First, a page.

TechFreedom and the National Center for Public Policy Research have filed an amicus brief in support of Nicopure Labs’ challenge to the U.S. Food and Drug Administration’s (FDA) new regulation of e-cigarettes.
In May, the FDA finalized its “deeming rule” regulations, which would force e-cigarette manufacturers to undergo an expensive and time-consuming premarket tobacco application process unless their products were on the market—or substantially equivalent to a product on the market—prior to the predicate date of Feb. 15, 2007, long before modern e-cigarettes were introduced.
The high cost of the application process means most e-cigarette businesses will be forced to shut down, eliminating choices of dramatically safer alternatives to combustible cigarettes, which will leave smokers with fewer options to compete against the most harmful form of nicotine consumption, combustible tobacco.
The brief concludes:
The FDA’s Deeming Rule fails to consider the scientific evidence readily available to the agency regarding the safety and the public health benefits of e-cigarettes. The deeming rule is improper under the APA not merely because it fails any manner of scientific analysis, and is therefore arbitrary and capricious, but also because it is in direct conflict with Congress’s intent to prevent smoking and aid cessation through the [Family Smoking Prevention and Tobacco Control] Act.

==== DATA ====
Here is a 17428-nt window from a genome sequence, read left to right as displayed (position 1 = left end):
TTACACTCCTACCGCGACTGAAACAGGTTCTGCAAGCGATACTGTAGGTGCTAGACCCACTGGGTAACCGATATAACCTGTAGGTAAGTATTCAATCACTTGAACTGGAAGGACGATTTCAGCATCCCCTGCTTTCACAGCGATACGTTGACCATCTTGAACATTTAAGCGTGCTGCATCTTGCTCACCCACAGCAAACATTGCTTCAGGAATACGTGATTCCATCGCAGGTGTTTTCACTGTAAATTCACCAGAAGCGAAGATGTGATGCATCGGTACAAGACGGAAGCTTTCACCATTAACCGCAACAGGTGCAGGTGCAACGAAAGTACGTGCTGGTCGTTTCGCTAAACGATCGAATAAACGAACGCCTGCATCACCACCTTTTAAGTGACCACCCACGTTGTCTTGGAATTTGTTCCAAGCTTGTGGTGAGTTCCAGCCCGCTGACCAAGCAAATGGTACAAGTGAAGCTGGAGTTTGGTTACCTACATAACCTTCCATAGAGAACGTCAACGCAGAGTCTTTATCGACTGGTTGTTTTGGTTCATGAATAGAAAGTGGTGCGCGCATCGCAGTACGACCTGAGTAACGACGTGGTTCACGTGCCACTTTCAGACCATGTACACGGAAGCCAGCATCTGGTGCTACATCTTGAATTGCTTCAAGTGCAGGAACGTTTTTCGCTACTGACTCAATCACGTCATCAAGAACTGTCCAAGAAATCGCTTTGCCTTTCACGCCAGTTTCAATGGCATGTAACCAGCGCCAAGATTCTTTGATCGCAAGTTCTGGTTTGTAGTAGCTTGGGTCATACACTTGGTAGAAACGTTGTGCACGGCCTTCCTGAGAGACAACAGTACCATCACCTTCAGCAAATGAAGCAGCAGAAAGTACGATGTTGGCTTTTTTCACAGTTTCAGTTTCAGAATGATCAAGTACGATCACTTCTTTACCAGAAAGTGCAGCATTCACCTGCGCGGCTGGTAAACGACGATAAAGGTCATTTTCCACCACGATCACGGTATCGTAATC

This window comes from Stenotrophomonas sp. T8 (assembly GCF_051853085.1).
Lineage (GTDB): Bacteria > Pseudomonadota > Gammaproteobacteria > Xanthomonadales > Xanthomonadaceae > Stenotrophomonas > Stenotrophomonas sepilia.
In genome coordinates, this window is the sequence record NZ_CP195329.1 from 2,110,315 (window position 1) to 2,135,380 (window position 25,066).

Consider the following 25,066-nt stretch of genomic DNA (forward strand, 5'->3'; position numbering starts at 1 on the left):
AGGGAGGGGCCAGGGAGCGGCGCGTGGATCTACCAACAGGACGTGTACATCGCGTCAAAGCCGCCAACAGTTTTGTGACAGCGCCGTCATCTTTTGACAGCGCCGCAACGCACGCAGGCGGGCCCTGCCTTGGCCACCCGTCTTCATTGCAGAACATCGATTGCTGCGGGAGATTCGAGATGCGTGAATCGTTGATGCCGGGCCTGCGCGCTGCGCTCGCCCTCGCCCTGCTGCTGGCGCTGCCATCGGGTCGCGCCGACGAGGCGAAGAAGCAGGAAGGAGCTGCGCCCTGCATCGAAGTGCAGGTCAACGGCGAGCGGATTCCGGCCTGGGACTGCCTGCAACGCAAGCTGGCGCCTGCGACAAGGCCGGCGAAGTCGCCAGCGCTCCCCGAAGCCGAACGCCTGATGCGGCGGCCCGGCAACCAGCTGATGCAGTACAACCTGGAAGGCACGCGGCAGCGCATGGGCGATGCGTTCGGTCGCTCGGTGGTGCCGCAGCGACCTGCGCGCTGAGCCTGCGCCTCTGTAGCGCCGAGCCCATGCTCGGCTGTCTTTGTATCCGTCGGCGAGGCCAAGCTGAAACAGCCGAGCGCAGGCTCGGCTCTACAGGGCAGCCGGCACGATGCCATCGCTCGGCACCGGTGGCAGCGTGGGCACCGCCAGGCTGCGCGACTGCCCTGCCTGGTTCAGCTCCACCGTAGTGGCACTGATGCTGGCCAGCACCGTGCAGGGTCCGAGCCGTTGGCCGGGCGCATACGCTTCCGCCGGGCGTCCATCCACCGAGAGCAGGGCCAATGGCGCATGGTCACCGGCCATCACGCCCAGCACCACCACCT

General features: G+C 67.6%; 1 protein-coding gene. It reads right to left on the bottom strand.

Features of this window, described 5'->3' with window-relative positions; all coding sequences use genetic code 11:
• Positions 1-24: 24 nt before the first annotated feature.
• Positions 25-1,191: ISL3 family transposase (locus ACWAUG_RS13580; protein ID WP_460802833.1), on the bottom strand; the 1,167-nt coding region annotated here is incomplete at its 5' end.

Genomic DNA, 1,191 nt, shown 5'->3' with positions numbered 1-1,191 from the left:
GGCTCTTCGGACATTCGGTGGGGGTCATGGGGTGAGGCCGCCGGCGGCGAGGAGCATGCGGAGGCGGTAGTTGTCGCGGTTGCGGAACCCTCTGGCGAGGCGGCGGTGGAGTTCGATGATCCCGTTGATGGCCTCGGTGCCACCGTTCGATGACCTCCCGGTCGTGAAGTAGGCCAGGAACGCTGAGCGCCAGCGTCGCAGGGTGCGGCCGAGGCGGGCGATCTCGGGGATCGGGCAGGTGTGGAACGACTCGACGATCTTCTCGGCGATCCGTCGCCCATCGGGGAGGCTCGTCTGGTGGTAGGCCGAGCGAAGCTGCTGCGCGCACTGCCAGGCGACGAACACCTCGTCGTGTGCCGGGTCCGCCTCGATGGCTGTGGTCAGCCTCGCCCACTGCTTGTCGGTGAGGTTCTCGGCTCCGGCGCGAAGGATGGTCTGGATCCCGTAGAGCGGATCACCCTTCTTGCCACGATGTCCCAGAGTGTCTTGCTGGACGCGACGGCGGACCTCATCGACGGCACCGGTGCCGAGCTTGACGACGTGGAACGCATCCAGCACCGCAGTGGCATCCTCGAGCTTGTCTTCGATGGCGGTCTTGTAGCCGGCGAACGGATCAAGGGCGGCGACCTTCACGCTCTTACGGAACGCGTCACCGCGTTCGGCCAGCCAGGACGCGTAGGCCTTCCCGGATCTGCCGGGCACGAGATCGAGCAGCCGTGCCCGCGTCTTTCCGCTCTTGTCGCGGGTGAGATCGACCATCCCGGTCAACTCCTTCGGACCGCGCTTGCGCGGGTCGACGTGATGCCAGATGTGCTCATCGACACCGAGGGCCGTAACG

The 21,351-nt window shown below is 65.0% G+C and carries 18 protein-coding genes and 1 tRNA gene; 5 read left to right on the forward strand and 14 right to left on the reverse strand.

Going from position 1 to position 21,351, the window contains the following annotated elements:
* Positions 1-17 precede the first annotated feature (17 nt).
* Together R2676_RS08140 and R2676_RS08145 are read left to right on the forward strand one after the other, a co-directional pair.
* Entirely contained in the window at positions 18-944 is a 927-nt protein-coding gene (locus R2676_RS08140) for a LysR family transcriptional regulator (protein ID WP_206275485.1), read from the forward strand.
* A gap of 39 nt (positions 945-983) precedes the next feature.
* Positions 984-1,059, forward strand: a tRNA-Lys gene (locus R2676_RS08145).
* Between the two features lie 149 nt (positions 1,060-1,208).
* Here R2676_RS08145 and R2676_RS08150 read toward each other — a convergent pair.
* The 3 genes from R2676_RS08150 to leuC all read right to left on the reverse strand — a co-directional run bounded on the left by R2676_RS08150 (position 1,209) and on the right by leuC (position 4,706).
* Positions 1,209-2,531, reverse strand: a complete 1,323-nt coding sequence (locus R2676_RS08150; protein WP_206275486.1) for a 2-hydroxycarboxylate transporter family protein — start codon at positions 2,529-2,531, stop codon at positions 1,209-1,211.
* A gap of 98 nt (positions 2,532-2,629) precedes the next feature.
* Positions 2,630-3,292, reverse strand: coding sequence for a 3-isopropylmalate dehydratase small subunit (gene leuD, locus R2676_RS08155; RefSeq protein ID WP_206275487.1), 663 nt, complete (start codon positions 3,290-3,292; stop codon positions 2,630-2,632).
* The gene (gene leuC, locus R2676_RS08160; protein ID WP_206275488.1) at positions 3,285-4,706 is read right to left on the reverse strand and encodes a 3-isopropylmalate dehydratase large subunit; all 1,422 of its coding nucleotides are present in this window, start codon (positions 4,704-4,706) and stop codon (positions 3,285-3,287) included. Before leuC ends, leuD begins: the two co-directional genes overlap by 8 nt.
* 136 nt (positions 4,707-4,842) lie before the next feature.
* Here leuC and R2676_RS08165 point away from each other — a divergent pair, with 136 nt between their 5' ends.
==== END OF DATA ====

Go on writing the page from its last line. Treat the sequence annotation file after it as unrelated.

“E-cig technology has grown by leaps and bounds since the FDA’s arbitrary predicate date in 2007,” said Evan Swarztrauber, communications director at TechFreedom.
“Setting a standard using technology from nearly a decade ago is absurd and highly stifling to innovation. The FDA should issue evidence-based regulations that address legitimate safety concerns without hindering products that improve consumer health by providing a less harmful alternative, rather than implementing a ‘Mother, may I innovate?’ approach that’s become all too common among regulatory agencies.”
“Instead of developing science-based standards which would reduce harm, the FDA directly admitted it didn’t understand or evaluate the potential benefits or harms of e-cigarettes,” said Jeff Stier, senior fellow at the National Center for Public Policy Research. “Without that science, it relied on the ‘precautionary principle’ standard, in direct conflict with the evidence-based standard required by Congress.”
“Regulations should be promulgated within the constraints of the rule of law, sound policy, and proportionality,” said Daniel Suraci, an attorney working pro bono on behalf of the National Center for Public Policy Research. “The FDA’s heavy-handed approach to e-cigarettes is an affront to smart governance as the regulations are in direct contradiction of the scientific evidence showing the public health benefits of vaping, and push the public back to cancer causing tobacco products.”